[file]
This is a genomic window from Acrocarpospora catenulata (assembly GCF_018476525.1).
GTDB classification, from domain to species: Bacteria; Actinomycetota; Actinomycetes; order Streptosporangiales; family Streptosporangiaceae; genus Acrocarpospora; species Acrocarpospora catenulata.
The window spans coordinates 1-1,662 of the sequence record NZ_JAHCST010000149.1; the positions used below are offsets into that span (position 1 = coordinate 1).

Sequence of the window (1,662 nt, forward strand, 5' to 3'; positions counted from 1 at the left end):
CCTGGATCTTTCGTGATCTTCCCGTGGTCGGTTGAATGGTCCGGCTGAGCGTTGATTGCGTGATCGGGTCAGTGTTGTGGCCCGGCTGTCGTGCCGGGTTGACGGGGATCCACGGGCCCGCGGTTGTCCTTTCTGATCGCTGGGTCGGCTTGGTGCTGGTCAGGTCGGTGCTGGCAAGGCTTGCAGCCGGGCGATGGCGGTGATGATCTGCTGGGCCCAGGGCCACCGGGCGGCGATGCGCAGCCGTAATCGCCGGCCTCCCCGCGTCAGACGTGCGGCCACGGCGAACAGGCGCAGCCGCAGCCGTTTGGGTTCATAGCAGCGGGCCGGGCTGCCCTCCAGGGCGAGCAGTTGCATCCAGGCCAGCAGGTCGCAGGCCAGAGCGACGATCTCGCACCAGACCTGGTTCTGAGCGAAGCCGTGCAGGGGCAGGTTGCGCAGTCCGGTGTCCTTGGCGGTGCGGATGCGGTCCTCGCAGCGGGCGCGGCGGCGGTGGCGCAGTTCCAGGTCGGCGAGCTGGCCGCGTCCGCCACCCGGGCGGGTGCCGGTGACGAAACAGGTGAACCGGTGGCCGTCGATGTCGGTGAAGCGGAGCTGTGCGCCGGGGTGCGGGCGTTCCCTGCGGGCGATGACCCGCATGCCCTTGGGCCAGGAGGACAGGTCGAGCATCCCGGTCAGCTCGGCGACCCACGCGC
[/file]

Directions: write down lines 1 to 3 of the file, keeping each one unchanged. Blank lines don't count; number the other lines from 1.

This is a genomic window from Acrocarpospora catenulata (assembly GCF_018476525.1).
GTDB classification, from domain to species: Bacteria; Actinomycetota; Actinomycetes; order Streptosporangiales; family Streptosporangiaceae; genus Acrocarpospora; species Acrocarpospora catenulata.
The window spans coordinates 1-1,662 of the sequence record NZ_JAHCST010000149.1; the positions used below are offsets into that span (position 1 = coordinate 1).